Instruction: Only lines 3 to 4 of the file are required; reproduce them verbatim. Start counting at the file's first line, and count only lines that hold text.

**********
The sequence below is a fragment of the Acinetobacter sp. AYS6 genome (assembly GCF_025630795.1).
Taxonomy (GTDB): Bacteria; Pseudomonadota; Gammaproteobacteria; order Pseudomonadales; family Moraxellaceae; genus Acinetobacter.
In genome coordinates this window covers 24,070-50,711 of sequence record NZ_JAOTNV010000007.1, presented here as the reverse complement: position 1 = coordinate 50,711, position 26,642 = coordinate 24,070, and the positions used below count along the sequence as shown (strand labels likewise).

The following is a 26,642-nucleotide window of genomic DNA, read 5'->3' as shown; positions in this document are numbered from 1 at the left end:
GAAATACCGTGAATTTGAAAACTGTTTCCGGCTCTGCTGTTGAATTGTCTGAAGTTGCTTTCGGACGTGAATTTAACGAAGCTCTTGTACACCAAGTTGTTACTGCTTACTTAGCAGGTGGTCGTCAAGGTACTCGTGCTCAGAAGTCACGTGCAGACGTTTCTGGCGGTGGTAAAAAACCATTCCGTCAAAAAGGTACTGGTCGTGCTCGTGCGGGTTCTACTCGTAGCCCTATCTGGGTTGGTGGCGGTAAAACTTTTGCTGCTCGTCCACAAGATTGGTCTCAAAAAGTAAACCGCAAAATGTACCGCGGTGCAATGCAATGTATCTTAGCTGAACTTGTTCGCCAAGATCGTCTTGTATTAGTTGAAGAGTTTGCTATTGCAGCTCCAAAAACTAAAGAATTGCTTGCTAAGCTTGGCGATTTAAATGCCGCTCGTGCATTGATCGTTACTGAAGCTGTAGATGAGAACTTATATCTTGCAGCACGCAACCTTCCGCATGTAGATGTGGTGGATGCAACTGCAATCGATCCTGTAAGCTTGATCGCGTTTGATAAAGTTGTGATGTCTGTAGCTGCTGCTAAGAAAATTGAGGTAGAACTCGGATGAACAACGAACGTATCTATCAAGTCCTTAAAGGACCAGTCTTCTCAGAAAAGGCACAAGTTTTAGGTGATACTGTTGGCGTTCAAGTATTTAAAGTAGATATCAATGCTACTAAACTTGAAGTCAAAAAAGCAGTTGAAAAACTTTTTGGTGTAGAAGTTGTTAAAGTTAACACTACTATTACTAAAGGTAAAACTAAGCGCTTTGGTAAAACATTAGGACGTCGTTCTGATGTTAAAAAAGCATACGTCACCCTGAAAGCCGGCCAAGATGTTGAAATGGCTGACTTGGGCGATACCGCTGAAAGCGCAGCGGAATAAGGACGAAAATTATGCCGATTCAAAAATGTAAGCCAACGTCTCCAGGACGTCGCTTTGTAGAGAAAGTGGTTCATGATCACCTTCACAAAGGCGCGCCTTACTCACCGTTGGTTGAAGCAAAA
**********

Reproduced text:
In genome coordinates this window covers 24,070-50,711 of sequence record NZ_JAOTNV010000007.1, presented here as the reverse complement: position 1 = coordinate 50,711, position 26,642 = coordinate 24,070, and the positions used below count along the sequence as shown (strand labels likewise).

The following is a 26,642-nucleotide window of genomic DNA, read 5'->3' as shown; positions in this document are numbered from 1 at the left end: